The homeless man lay face down, unmoving, on the sidewalk outside an apartment building, blood from knife wounds pooling underneath his body.One person passed by in the early morning. Then another, and another…Video footage from a surveillance camera shows at least seven people going by, some turning their heads to look, others stopping to gawk. One even lifted the homeless man’s body, exposing what appeared to be blood on the sidewalk underneath him, before walking away. It wasn’t until after the 31-year-old Guatemalan immigrant had been lying there for nearly an hour that emergency workers arrived, and by then, it was too late.
I read that news account regarding an event that took place in New York City several months ago. I was reminded still again that tragic circumstances bring out the best and the worst in people. Last Friday when I was riding out with one our Granbury Police officers we ended being summoned to a major accident. One man was seriously injured in the crash. Before emergency personnel arrived an off duty paramedic, who works here in Granbury, was giving the injured man excellent care. He was off that day and his lunch at a nearby restaurant was interrupted, but he responded instinctively and graciously.
On the other end of the human nature spectrum, I never ceased to be amazed at the inclination of people to gawk and generally interfere when an event of that nature has occurred. Traffic is always heavy at this particular intersection, but slow moving onlookers threatened the occurrence of still another accident in the same location. That is a very common occurrence. Thankfully the officers I work with always completely block traffic near a fatal accident scene in order to provide a shield of privacy for the deceased person as well as to preserve the scene for an investigation.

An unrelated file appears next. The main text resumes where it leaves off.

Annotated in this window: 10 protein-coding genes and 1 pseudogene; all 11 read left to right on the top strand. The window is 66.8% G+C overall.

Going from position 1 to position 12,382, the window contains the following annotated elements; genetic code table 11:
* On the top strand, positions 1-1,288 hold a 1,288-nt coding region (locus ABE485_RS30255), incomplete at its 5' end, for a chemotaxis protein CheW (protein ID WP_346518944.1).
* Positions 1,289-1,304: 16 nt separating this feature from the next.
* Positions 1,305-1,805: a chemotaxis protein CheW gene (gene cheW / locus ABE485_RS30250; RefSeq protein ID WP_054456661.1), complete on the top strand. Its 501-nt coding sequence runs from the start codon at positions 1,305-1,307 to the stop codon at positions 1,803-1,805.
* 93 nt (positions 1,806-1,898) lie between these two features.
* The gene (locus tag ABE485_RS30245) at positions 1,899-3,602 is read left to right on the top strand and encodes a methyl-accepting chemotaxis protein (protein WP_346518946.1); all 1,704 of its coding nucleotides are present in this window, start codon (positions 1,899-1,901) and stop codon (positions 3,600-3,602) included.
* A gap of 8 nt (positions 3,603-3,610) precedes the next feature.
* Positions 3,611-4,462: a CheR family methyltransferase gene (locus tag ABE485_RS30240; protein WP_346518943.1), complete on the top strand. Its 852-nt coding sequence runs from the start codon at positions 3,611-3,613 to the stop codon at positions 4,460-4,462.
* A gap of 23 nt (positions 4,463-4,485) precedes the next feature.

As human beings, we have the potential to rise to the occasion during a time of crisis and make a difference. And we also have the potential to be so self- absorbed that another person’s tragedy is nothing more than an opportunity to be a selfish onlooker. Declare me guilty. I work with people in crisis everyday. But declare me guilty.
I have an uncanny ability to become so absorbed in my own concerns that I am oblivious to those around me who are bleeding on the pavement under my feet. I don’t mean that literally. What I mean is there are people bleeding and hurting emotionally around me. They are facing job losses, serious illnesses, relational breakdowns, and all forms of discouragement. My self-absorption can cause me not notice what is going in their life. In other instances, I indeed observe what is taking place, and I choose to walk by gawking instead of helping. The consequences of ignoring a cry for help can serious.
The Guatemalan immigrant described in the news story was beaten after he tried to prevent a lady from being assaulted. He was stabbed repeatedly. He apparently died before emergency workers were even called. In a sense, he was the victim of a self-absorbed society.
Oh…the good news is that the man injured in the crash I mentioned is going to recover. I am thankful today for servants who are not so self absorbed that they can rise to the occasion! How about the rest of us? Can we rise to the occasion today?